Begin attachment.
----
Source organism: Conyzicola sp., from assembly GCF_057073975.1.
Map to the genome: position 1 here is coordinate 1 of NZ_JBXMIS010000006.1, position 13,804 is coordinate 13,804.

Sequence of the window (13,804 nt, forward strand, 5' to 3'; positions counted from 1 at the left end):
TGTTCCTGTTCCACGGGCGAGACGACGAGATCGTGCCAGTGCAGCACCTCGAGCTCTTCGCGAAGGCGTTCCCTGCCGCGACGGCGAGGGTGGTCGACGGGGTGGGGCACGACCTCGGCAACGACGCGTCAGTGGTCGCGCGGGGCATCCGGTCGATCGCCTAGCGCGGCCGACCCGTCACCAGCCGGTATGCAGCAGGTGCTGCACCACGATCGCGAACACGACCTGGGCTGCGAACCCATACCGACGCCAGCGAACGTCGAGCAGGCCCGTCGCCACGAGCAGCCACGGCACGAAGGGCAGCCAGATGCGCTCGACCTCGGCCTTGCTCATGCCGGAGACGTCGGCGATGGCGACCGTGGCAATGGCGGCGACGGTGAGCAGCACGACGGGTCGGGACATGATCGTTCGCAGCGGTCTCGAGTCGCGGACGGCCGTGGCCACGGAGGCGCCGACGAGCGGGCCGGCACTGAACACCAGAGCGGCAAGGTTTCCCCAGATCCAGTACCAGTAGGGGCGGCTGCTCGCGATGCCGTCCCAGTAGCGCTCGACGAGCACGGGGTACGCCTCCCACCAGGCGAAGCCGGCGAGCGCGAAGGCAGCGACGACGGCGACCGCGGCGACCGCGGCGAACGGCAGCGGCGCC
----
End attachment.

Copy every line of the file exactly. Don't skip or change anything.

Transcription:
Source organism: Conyzicola sp., from assembly GCF_057073975.1.
Map to the genome: position 1 here is coordinate 1 of NZ_JBXMIS010000006.1, position 13,804 is coordinate 13,804.

Sequence of the window (13,804 nt, forward strand, 5' to 3'; positions counted from 1 at the left end):
TGTTCCTGTTCCACGGGCGAGACGACGAGATCGTGCCAGTGCAGCACCTCGAGCTCTTCGCGAAGGCGTTCCCTGCCGCGACGGCGAGGGTGGTCGACGGGGTGGGGCACGACCTCGGCAACGACGCGTCAGTGGTCGCGCGGGGCATCCGGTCGATCGCCTAGCGCGGCCGACCCGTCACCAGCCGGTATGCAGCAGGTGCTGCACCACGATCGCGAACACGACCTGGGCTGCGAACCCATACCGACGCCAGCGAACGTCGAGCAGGCCCGTCGCCACGAGCAGCCACGGCACGAAGGGCAGCCAGATGCGCTCGACCTCGGCCTTGCTCATGCCGGAGACGTCGGCGATGGCGACCGTGGCAATGGCGGCGACGGTGAGCAGCACGACGGGTCGGGACATGATCGTTCGCAGCGGTCTCGAGTCGCGGACGGCCGTGGCCACGGAGGCGCCGACGAGCGGGCCGGCACTGAACACCAGAGCGGCAAGGTTTCCCCAGATCCAGTACCAGTAGGGGCGGCTGCTCGCGATGCCGTCCCAGTAGCGCTCGACGAGCACGGGGTACGCCTCCCACCAGGCGAAGCCGGCGAGCGCGAAGGCAGCGACGACGGCGACCGCGGCGACCGCGGCGAACGGCAGCGGCGCC